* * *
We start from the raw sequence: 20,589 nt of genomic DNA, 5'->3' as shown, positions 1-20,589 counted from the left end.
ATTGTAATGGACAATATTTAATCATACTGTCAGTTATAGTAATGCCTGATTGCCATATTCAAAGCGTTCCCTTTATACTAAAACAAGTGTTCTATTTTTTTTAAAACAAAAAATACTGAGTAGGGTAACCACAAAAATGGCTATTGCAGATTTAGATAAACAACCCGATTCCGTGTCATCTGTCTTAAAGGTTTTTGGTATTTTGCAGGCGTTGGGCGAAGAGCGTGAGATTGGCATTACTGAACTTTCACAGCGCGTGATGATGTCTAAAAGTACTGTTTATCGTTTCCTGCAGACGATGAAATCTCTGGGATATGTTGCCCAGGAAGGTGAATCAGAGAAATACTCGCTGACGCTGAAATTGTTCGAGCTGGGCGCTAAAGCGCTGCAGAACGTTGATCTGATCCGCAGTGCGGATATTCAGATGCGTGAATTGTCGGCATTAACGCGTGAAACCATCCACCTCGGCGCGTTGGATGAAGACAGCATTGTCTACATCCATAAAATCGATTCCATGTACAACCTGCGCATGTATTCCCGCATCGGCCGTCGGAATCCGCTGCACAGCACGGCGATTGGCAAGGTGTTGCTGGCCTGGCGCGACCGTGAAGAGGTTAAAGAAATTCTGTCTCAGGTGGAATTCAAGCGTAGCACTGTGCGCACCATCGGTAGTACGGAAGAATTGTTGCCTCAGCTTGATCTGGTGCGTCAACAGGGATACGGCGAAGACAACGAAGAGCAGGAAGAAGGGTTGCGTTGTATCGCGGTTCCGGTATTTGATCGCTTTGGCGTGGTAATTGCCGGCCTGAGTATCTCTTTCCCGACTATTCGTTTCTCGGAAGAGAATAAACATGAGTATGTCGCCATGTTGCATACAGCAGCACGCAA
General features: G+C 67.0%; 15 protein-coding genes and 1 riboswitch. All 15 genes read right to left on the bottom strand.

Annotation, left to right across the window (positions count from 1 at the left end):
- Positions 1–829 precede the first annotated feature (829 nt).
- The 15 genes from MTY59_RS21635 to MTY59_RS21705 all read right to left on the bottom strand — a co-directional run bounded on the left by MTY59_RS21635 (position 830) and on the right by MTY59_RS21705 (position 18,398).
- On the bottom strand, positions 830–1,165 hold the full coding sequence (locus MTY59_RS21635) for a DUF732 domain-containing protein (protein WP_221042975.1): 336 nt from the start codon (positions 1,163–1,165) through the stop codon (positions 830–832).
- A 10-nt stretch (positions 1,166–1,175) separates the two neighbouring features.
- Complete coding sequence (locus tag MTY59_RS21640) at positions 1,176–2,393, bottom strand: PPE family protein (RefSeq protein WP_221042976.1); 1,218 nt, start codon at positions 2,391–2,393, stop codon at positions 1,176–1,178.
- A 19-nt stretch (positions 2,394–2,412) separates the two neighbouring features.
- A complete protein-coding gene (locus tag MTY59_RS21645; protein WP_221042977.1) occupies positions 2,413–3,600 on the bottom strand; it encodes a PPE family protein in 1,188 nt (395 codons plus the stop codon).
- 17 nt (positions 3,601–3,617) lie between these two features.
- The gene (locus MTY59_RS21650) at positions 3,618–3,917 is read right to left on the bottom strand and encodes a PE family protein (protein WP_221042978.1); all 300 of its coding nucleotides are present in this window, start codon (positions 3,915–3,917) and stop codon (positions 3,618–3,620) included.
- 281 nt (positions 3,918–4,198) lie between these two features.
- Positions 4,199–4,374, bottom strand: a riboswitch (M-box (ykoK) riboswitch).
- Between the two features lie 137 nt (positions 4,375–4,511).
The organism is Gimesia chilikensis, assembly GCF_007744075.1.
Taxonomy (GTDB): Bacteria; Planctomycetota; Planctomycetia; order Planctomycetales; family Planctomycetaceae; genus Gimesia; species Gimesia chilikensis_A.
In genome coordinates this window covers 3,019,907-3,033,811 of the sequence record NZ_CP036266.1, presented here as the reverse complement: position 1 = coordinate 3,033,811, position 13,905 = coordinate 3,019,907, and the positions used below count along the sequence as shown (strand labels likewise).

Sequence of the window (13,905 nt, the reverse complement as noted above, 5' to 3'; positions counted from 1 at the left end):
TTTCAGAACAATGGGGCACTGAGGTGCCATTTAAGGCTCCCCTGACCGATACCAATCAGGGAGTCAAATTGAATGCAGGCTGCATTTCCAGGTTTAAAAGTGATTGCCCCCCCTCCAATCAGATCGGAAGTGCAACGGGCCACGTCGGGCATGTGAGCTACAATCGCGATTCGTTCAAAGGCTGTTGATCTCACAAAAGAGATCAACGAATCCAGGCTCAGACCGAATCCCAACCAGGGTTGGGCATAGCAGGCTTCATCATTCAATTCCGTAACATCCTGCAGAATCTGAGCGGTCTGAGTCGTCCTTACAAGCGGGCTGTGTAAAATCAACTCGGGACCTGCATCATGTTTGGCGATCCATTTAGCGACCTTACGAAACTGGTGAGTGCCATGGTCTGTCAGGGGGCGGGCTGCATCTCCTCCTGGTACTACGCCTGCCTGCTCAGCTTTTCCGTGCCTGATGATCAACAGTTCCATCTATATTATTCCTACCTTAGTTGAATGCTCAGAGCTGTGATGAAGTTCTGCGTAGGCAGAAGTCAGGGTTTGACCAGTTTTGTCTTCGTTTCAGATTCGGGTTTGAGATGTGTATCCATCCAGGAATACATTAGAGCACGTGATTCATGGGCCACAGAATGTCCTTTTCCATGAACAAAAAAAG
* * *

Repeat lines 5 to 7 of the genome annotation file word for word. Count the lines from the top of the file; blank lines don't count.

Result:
- Positions 1–829 precede the first annotated feature (829 nt).
- The 15 genes from MTY59_RS21635 to MTY59_RS21705 all read right to left on the bottom strand — a co-directional run bounded on the left by MTY59_RS21635 (position 830) and on the right by MTY59_RS21705 (position 18,398).
- On the bottom strand, positions 830–1,165 hold the full coding sequence (locus MTY59_RS21635) for a DUF732 domain-containing protein (protein WP_221042975.1): 336 nt from the start codon (positions 1,163–1,165) through the stop codon (positions 830–832).